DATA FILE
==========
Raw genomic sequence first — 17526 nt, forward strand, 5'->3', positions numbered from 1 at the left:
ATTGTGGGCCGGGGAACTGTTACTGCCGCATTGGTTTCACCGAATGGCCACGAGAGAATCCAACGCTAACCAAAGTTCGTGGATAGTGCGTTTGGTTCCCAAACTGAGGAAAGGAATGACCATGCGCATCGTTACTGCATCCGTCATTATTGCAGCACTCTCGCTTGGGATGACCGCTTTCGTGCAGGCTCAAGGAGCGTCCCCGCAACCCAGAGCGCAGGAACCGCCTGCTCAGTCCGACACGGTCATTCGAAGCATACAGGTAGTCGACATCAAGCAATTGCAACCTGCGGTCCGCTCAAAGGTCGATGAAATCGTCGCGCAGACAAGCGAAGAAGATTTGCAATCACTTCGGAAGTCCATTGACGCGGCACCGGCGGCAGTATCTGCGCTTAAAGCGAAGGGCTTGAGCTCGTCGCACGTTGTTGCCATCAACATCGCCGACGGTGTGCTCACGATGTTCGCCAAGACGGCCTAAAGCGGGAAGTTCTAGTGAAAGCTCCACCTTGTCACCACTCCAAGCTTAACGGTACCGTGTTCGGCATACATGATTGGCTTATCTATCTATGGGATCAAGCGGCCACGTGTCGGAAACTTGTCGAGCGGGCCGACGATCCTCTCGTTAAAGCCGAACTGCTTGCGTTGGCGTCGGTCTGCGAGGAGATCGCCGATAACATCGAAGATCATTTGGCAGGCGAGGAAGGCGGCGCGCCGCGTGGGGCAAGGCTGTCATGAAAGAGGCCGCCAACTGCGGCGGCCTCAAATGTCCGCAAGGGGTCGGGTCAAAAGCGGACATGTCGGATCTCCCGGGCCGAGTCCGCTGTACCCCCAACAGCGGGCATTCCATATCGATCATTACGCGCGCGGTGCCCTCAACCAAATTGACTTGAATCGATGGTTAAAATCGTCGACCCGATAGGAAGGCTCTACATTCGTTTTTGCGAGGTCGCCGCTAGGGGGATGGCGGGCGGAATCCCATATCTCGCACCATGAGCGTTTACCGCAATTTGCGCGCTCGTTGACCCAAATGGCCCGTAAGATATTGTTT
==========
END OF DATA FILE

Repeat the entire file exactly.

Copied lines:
Raw genomic sequence first — 17526 nt, forward strand, 5'->3', positions numbered from 1 at the left:
ATTGTGGGCCGGGGAACTGTTACTGCCGCATTGGTTTCACCGAATGGCCACGAGAGAATCCAACGCTAACCAAAGTTCGTGGATAGTGCGTTTGGTTCCCAAACTGAGGAAAGGAATGACCATGCGCATCGTTACTGCATCCGTCATTATTGCAGCACTCTCGCTTGGGATGACCGCTTTCGTGCAGGCTCAAGGAGCGTCCCCGCAACCCAGAGCGCAGGAACCGCCTGCTCAGTCCGACACGGTCATTCGAAGCATACAGGTAGTCGACATCAAGCAATTGCAACCTGCGGTCCGCTCAAAGGTCGATGAAATCGTCGCGCAGACAAGCGAAGAAGATTTGCAATCACTTCGGAAGTCCATTGACGCGGCACCGGCGGCAGTATCTGCGCTTAAAGCGAAGGGCTTGAGCTCGTCGCACGTTGTTGCCATCAACATCGCCGACGGTGTGCTCACGATGTTCGCCAAGACGGCCTAAAGCGGGAAGTTCTAGTGAAAGCTCCACCTTGTCACCACTCCAAGCTTAACGGTACCGTGTTCGGCATACATGATTGGCTTATCTATCTATGGGATCAAGCGGCCACGTGTCGGAAACTTGTCGAGCGGGCCGACGATCCTCTCGTTAAAGCCGAACTGCTTGCGTTGGCGTCGGTCTGCGAGGAGATCGCCGATAACATCGAAGATCATTTGGCAGGCGAGGAAGGCGGCGCGCCGCGTGGGGCAAGGCTGTCATGAAAGAGGCCGCCAACTGCGGCGGCCTCAAATGTCCGCAAGGGGTCGGGTCAAAAGCGGACATGTCGGATCTCCCGGGCCGAGTCCGCTGTACCCCCAACAGCGGGCATTCCATATCGATCATTACGCGCGCGGTGCCCTCAACCAAATTGACTTGAATCGATGGTTAAAATCGTCGACCCGATAGGAAGGCTCTACATTCGTTTTTGCGAGGTCGCCGCTAGGGGGATGGCGGGCGGAATCCCATATCTCGCACCATGAGCGTTTACCGCAATTTGCGCGCTCGTTGACCCAAATGGCCCGTAAGATATTGTTT